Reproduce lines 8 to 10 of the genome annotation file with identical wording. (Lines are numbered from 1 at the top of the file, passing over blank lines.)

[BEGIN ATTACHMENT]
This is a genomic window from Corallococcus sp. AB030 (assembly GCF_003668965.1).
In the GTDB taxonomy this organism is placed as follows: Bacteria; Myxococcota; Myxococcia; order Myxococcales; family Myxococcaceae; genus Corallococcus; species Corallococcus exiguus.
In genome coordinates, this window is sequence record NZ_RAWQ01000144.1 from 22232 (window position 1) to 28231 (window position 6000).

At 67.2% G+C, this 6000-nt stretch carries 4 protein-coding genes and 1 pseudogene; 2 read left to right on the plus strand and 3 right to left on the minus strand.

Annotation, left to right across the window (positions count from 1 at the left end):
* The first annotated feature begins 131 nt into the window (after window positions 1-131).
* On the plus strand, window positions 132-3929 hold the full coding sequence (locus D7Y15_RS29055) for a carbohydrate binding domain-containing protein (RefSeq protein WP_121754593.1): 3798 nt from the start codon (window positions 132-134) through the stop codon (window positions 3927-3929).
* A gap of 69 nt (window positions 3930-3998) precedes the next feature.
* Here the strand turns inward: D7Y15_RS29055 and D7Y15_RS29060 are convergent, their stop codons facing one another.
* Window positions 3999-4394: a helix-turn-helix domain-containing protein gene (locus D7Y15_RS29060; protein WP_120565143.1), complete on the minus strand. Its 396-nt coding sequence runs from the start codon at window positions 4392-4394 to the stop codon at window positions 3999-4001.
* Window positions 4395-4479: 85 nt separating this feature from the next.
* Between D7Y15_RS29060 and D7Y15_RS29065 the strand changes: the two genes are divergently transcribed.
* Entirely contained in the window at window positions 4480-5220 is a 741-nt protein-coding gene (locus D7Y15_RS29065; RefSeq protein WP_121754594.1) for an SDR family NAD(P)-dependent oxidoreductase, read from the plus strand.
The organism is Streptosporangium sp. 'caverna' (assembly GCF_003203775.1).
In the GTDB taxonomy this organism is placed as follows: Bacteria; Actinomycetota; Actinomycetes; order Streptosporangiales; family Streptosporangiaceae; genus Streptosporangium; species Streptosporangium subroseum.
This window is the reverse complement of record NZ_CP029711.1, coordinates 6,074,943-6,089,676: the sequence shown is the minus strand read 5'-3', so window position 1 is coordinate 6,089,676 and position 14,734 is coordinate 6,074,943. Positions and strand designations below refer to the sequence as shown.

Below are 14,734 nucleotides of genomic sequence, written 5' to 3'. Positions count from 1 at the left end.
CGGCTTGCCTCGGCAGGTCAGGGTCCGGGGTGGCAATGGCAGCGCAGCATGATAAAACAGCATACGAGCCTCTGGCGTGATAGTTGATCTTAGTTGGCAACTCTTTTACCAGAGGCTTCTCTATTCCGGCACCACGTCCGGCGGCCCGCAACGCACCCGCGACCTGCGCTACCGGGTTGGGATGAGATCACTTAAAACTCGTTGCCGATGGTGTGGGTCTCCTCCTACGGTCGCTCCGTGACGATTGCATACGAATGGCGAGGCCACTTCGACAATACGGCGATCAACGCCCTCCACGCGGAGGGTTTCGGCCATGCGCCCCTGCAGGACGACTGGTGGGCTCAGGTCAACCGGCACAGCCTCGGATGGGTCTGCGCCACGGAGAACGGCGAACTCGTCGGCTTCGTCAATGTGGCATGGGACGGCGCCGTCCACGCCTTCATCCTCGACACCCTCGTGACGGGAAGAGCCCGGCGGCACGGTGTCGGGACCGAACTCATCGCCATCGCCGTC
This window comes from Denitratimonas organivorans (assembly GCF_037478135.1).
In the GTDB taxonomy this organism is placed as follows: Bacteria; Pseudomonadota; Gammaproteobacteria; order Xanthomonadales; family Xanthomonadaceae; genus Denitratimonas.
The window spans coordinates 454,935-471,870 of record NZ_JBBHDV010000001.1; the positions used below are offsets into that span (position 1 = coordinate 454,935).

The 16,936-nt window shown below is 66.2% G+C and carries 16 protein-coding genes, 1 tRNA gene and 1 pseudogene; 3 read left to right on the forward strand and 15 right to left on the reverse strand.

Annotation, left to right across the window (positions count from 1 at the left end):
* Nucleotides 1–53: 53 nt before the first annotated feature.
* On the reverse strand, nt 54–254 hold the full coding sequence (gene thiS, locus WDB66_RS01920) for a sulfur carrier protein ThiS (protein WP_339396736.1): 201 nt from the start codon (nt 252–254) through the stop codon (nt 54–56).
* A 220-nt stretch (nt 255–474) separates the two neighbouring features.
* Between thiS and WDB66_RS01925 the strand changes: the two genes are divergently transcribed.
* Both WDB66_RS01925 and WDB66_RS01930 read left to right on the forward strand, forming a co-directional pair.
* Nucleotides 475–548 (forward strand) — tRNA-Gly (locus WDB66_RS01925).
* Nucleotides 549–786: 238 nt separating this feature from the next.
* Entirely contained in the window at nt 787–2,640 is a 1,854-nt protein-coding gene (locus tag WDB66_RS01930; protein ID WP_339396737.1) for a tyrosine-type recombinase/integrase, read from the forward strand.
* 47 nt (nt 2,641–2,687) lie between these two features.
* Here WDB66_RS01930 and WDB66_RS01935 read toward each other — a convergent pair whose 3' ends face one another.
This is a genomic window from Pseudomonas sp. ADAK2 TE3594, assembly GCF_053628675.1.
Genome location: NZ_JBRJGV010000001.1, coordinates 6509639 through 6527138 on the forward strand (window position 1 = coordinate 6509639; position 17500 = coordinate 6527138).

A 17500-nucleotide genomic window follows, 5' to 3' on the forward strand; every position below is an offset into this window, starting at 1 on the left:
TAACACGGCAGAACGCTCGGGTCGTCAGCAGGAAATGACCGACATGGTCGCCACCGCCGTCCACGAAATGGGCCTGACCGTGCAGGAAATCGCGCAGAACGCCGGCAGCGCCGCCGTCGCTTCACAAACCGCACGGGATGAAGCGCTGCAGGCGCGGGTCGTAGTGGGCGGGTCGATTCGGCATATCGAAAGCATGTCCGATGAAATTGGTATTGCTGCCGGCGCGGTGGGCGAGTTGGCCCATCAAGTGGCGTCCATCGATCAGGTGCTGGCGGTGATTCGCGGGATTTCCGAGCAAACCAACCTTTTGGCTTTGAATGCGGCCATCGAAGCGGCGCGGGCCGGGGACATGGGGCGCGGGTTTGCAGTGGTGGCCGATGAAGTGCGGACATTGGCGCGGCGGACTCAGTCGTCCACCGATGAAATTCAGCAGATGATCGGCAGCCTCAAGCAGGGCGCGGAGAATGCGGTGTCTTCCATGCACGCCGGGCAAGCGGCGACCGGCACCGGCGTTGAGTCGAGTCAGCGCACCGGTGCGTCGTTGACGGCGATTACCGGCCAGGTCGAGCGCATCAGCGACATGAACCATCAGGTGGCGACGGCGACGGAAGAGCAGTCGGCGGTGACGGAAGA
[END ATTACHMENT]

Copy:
* A gap of 69 nt (window positions 3930-3998) precedes the next feature.
* Here the strand turns inward: D7Y15_RS29055 and D7Y15_RS29060 are convergent, their stop codons facing one another.
* Window positions 3999-4394: a helix-turn-helix domain-containing protein gene (locus D7Y15_RS29060; protein WP_120565143.1), complete on the minus strand. Its 396-nt coding sequence runs from the start codon at window positions 4392-4394 to the stop codon at window positions 3999-4001.